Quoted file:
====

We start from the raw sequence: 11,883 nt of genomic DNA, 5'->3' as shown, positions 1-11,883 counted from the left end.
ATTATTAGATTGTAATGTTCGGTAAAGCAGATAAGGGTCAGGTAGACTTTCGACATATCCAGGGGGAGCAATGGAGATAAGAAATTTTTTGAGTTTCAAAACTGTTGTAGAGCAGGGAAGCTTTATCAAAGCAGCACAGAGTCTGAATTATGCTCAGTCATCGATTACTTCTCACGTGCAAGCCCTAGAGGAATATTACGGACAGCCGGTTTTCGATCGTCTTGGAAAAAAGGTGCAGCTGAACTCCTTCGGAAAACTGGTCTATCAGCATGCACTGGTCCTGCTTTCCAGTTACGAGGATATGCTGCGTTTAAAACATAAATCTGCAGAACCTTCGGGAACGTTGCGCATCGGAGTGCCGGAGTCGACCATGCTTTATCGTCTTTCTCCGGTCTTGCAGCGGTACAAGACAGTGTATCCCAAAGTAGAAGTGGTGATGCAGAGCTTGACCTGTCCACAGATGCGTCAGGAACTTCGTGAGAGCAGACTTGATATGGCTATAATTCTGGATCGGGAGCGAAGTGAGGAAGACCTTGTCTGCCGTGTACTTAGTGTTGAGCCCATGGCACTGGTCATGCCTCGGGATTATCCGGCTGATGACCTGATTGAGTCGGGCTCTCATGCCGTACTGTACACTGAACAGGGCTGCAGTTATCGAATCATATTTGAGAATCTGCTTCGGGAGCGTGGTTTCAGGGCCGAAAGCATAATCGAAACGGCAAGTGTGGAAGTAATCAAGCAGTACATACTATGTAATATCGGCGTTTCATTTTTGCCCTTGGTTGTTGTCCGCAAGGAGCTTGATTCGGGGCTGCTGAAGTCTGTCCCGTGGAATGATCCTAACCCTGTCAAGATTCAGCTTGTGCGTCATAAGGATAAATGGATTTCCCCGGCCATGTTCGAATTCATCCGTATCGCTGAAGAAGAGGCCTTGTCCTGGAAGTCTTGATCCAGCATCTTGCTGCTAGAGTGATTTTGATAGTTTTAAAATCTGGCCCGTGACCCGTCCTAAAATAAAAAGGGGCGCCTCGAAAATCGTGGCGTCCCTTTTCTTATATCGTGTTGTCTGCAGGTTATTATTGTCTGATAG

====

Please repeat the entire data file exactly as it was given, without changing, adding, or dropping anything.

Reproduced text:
We start from the raw sequence: 11,883 nt of genomic DNA, 5'->3' as shown, positions 1-11,883 counted from the left end.
ATTATTAGATTGTAATGTTCGGTAAAGCAGATAAGGGTCAGGTAGACTTTCGACATATCCAGGGGGAGCAATGGAGATAAGAAATTTTTTGAGTTTCAAAACTGTTGTAGAGCAGGGAAGCTTTATCAAAGCAGCACAGAGTCTGAATTATGCTCAGTCATCGATTACTTCTCACGTGCAAGCCCTAGAGGAATATTACGGACAGCCGGTTTTCGATCGTCTTGGAAAAAAGGTGCAGCTGAACTCCTTCGGAAAACTGGTCTATCAGCATGCACTGGTCCTGCTTTCCAGTTACGAGGATATGCTGCGTTTAAAACATAAATCTGCAGAACCTTCGGGAACGTTGCGCATCGGAGTGCCGGAGTCGACCATGCTTTATCGTCTTTCTCCGGTCTTGCAGCGGTACAAGACAGTGTATCCCAAAGTAGAAGTGGTGATGCAGAGCTTGACCTGTCCACAGATGCGTCAGGAACTTCGTGAGAGCAGACTTGATATGGCTATAATTCTGGATCGGGAGCGAAGTGAGGAAGACCTTGTCTGCCGTGTACTTAGTGTTGAGCCCATGGCACTGGTCATGCCTCGGGATTATCCGGCTGATGACCTGATTGAGTCGGGCTCTCATGCCGTACTGTACACTGAACAGGGCTGCAGTTATCGAATCATATTTGAGAATCTGCTTCGGGAGCGTGGTTTCAGGGCCGAAAGCATAATCGAAACGGCAAGTGTGGAAGTAATCAAGCAGTACATACTATGTAATATCGGCGTTTCATTTTTGCCCTTGGTTGTTGTCCGCAAGGAGCTTGATTCGGGGCTGCTGAAGTCTGTCCCGTGGAATGATCCTAACCCTGTCAAGATTCAGCTTGTGCGTCATAAGGATAAATGGATTTCCCCGGCCATGTTCGAATTCATCCGTATCGCTGAAGAAGAGGCCTTGTCCTGGAAGTCTTGATCCAGCATCTTGCTGCTAGAGTGATTTTGATAGTTTTAAAATCTGGCCCGTGACCCGTCCTAAAATAAAAAGGGGCGCCTCGAAAATCGTGGCGTCCCTTTTCTTATATCGTGTTGTCTGCAGGTTATTATTGTCTGATAG